NorCal Outdoor Media, LLC v. Becerra et al

Filing 40

ORDER signed by District Judge John A. Mendez on 4/26/2021 GRANTING Defendant's 34 Motion to Dismiss Without Leave to Amend; and ORDERING Plaintiff's counsel to send a check payable to the Clerk for Eastern District of California for $425.00 for exceeding the Court's page limit. (Becknal, R)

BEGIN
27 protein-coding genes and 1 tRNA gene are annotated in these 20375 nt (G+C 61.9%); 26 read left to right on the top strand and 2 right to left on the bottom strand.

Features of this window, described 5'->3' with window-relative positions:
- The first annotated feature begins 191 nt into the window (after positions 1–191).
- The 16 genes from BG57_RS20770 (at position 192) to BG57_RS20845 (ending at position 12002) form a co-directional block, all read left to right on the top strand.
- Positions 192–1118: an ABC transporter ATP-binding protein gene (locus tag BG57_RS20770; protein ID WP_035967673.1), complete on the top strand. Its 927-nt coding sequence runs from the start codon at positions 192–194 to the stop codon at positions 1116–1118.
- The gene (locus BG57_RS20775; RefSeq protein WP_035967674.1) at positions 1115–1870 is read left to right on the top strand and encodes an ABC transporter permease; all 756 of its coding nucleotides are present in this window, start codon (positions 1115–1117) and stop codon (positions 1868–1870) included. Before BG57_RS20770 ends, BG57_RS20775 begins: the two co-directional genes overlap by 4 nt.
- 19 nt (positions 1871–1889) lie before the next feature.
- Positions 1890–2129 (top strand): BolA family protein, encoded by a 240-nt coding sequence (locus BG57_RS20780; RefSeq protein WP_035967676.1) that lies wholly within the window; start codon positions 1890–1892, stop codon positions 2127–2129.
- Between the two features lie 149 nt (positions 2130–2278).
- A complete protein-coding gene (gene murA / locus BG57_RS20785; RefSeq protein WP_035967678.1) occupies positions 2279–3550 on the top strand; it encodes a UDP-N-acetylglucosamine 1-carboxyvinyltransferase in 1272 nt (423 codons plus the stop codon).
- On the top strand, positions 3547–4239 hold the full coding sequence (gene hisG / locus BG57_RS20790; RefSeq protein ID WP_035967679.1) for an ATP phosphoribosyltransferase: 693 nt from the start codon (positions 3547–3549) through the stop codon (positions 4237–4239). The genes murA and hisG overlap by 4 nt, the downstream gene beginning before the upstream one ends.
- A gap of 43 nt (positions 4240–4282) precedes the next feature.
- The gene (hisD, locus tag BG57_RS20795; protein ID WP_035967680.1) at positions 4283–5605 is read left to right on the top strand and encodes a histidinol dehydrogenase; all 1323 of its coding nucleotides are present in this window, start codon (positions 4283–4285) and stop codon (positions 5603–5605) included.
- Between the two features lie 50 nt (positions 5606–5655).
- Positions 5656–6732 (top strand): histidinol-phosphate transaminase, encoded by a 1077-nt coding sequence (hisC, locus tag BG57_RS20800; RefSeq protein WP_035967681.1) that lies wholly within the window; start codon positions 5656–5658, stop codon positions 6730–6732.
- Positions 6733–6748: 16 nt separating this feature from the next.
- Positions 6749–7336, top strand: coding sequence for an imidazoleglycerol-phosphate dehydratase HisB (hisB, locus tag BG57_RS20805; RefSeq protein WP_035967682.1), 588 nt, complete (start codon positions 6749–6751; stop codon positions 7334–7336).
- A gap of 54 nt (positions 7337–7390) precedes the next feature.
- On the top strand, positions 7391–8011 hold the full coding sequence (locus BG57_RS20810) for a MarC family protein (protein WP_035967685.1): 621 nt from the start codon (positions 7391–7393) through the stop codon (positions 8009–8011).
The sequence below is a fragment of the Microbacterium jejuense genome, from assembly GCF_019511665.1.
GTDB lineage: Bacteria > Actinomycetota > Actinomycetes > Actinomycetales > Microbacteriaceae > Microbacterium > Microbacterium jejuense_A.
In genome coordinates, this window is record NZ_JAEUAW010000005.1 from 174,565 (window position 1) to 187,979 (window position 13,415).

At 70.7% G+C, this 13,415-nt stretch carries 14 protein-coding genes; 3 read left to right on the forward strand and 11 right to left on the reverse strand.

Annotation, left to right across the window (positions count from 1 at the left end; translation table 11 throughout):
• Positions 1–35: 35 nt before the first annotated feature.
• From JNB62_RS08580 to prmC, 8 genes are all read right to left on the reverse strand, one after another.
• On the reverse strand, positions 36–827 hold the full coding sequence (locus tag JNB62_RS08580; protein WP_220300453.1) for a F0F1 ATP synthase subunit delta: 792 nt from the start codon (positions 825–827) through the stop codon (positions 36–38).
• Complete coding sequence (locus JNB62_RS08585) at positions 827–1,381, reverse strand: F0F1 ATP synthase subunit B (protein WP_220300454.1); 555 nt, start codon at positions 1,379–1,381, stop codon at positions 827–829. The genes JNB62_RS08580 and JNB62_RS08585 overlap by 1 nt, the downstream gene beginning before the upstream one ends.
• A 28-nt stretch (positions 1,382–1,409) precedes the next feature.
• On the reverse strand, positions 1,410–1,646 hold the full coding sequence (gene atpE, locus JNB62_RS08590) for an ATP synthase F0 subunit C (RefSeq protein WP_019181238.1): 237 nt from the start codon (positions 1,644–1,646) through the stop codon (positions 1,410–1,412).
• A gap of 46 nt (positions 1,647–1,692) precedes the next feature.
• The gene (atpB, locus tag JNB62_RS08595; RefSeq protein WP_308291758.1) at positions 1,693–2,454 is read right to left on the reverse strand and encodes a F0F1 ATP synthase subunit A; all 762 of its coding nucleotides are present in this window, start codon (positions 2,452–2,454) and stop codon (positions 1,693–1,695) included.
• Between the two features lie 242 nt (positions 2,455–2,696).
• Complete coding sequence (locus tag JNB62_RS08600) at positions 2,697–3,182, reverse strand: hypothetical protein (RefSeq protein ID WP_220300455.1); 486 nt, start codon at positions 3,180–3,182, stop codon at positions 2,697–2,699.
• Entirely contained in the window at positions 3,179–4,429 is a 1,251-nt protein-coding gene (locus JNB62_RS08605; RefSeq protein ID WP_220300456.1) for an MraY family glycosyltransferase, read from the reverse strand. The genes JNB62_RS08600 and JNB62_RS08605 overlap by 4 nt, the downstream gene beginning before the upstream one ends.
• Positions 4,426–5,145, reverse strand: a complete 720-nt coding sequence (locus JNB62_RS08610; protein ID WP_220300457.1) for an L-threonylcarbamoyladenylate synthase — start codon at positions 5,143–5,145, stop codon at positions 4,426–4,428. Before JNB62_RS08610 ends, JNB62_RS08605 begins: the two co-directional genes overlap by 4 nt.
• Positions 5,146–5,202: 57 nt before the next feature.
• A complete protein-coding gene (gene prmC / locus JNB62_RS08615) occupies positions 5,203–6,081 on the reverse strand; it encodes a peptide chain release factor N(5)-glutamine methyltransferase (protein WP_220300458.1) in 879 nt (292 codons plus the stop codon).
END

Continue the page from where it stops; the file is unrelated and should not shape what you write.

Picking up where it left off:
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1 2 3 4 5 6 7 UNITED STATES DISTRICT COURT 8 EASTERN DISTRICT OF CALIFORNIA 9 10 NORCAL OUTDOOR MEDIA, LLC, 11 14 15 16 17 v. Defendants. 19 21 22 23 24 25 26 27 ORDER GRANTING DEFENDANT’S MOTION TO DISMISS XAVIER BECERRA, in his official capacity as the Attorney General of California, ADETOKUNBO OMISHAKIN, in his official capacity as Director of the California Department of Transportation, 18 20 2:19-cv-02338-JAM-DB Plaintiff, 12 13 No. NorCal Outdoor Media, LLC (“Plaintiff”) continues to pursue its challenge to the California Outdoor Advertising Act (“OAA”), Cal. Bus. & Prof. Code § 5200 et seq., see First Am. Compl. (“FAC”), ECF No. 32, after the Court granted Adetokunbo Omishakin’s (“Defendant”) motion for judgment on the pleadings, see Order Granting Mot. for J. on Plead. (“Order JOP”), ECF No. 28. The Court granted Defendant’s previous motion because Plaintiff lacked standing to pursue its claims. Id. Never having sought a permit from the California Department of 28 1 1 Transportation (“CalTrans”) to erect its billboards, Plaintiff’s 2 injury proved to be purely hypothetical. 3 Id. at 9. Here, too, Plaintiff fails to state a concrete injury under 4 the sign ordinance. As a result, the Court GRANTS Defendant’s 5 Motion to Dismiss (“Mot.”), ECF No. 34.1 6 7 I. 8 9 OPINION Plaintiff’s FAC alleges the OAA violates its free speech, equal protection, and due process rights under the United States 10 and California Constitutions. See FAC ¶¶ 87–95, 96–102, 107–111. 11 Defendant argues Plaintiff lacks standing, the claims are unripe, 12 and Plaintiff failed to state cognizable claims under either the 13 First and Fourteenth Amendments to the United States Constitution 14 or the California Constitution’s equivalent provisions. 15 generally Mot. 16 to exercise supplemental jurisdiction over the state law claims 17 and the prayer for monetary damages violates the Eleventh 18 Amendment to the United States Constitution and California’s 19 Government Claims Act. 20 Opp’n, ECF No. 35. See Defendant further argues the Court should decline Id. Plaintiff opposes the motion. 21 A. Standing 22 Standing is a “threshold question” in “determining the power 23 of the court to entertain the suit.” Warth v. Seldin, 422 U.S. 24 490, 498 (1975). 25 (1) suffered an injury in fact, (2) that is fairly traceable to To establish standing, a “plaintiff must have 26 27 28 This motion was determined to be suitable for decision without oral argument. E.D. Cal. L.R. 230(g). The hearing was scheduled for March 23, 2021. 2 1 1 the challenged conduct of the defendant, and (3) that is likely 2 to be redressed by a favorable judicial decision.” 3 v. Robins, 136 S. Ct. 1540, 1547 (2016), as revised (May 24, 4 2016). 5 must show it suffered “an invasion of a legally protected 6 interest” that is “concrete and particularized” and “actual or 7 imminent, not conjectural or hypothetical.” 8 Wildlife, 504 U.S. 555, 560–61 (1992). 9 “requires that the party seeking review be himself among the 10 11 Spokeo, Inc. Insofar as the injury in fact is concerned, Plaintiff injured.” Lujan v. Defs. of The injury-in-fact test Sierra Club v. Morton, 405 U.S. 727, 734–35 (1972). This time around, Plaintiff focuses on the fact that non- 12 party San Joaquin County has not issued Plaintiff a sign permit. 13 FAC ¶¶ 51–53. 14 sign permit because CalTrans has not issued it an outdoor 15 advertising permit. 16 never applied for a permit with CalTrans. 17 never denied a permit. 18 reason for the denial, nor given the opportunity to appeal it. 19 This also means that Plaintiff does not know whether the appeal 20 would have been successful or whether it would have resulted in 21 civil penalties.” 22 obtain a permit from San Joaquin County is not connected to any 23 action taken by CalTrans. 24 inaction. 25 Plaintiff alleges the County has not issued it a FAC ¶ 54. However, as before, Plaintiff Thus: “Plaintiff was Which means Plaintiff was never told the Order JOP at 7. Plaintiff’s inability to It is only traceable to Plaintiff’s That CalTrans requires written evidence from Plaintiff that 26 San Joaquin County consents to the billboard as part of its 27 permit application does not prevent Plaintiff from applying for 28 an outdoor advertising permit from CalTrans. 3 See Opp’n at 13; 1 FAC ¶¶ 56, 59. That San Joaquin County will not provide written 2 evidence unless Plaintiff first obtains approval for the 3 billboard from CalTrans raises a potential issue with San Joaquin 4 County’s permitting process, not CalTran’s. 5 Plaintiff does not cite any authority that stands for the 6 proposition that San Joaquin County’s failure to issue a permit 7 under its own sign ordinance gives Plaintiff standing to 8 challenge the OAA—an entirely different set of regulations. 9 Reply at 2, ECF No. 38. As Defendant notes, As a result, the factual allegations in 10 the FAC are not fairly traceable to Defendant. 11 S. Ct. at 1547 (the injury must be fairly traceable to the 12 challenged conduct of the defendant). 13 See Spokeo, 136 Plaintiff’s argument that its speech is chilled “because 14 there is no time period by which [CalTrans] must grant or deny a 15 permit application” has no teeth. 16 OAA, CalTrans “shall, within 10 days after compliance and upon 17 payment by the applicant of the fee provided by this chapter, 18 issue a permit . . . .” Cal. Bus. & Prof. C. § 5358. 19 Plaintiff’s reliance on Desert Outdoor Advertising Inc. v. City 20 of Moreno Valley, 103 F.3d 814 (9th Cir. 1996) is misplaced. 21 There, the city brought an enforcement action against the 22 plaintiff and compelled the plaintiff to remove its signs. 23 at 818. 24 city’s sign ordinance. 25 sort of enforcement action against Plaintiff. 26 Opp’n at 13. Pursuant to the And Id. As a result, the plaintiff had standing to challenge the Id. Here, CalTrans has not initiated any Advertising companies like Plaintiff’s do not have standing 27 to challenge the provisions of a sign ordinance that have not 28 been invoked against it. Get Outdoors II, LLC. v. City of San 4 1 Diego, 506 F. 3d 886, 892 (9th Cir. 2007). 2 OAA has been invoked against Plaintiff because Plaintiff has not 3 sought a permit with CalTrans. 4 invasion of a legally protected interest that is either concrete 5 and particularized or actual and imminent. 6 at 560–61. 7 defects as Plaintiff’s original complaint, the Court dismisses 8 Plaintiff’s FAC with prejudice. 9 Aviation Sec. Servs., 454 F.3d 1043, 1049 (9th Cir. 2006) (courts 10 No provision of the Plaintiff has not alleged an See Lujan, 504 U.S., Considering Plaintiff’s FAC suffers from the same See Deveraturda v. Globe need not grant leave to amend where amendment would be futile). 11 B. Sanctions 12 Plaintiff exceeded the Court’s 15-page limit on opposition 13 memoranda. See Opp’n; see also Order re Filing Requirements 14 (Order), ECF No. 3-2. 15 require the offending counsel (not the client) to pay $50.00 per 16 page over the page limit to the Clerk of the Court. 17 Moreover, the Court will not consider arguments made past the 18 page limit. 19 exceeded the Court’s page limit by 8.5 pages. 20 counsel must therefore send a check payable to the Clerk for the 21 Eastern District of California for $425.00 no later than seven 22 days from the date of this order. Id. Violations of the Court’s standing order Order at 1. In total, Plaintiff’s opposition memorandum Plaintiff’s 23 24 25 II. ORDER For the reasons set forth above, Defendant’s Motion to 26 Dismiss is GRANTED WITHOUT LEAVE TO AMEND. Plaintiff lacks 27 standing to pursue its claims. 28 this Court need not address whether Plaintiff’s claims are ripe Because Plaintiff lacks standing, 5 1 or whether Plaintiff adequately stated a claim under Rule 2 12(b)(6). 3 1100, 1102 (9th Cir. 2006) (“Because [the plaintiff] lacked 4 standing . . . the district court lacked subject matter 5 jurisdiction and should have dismissed the complaint on that 6 ground alone.”). 7 8 Fleck & Assocs., Inc. v. City of Phoenix, 471 F.3d IT IS SO ORDERED. Dated: April 26, 2021 9 10 11 12 13 14 15 16 17 18 19 20 21 22 23 24 25 26 27 28 6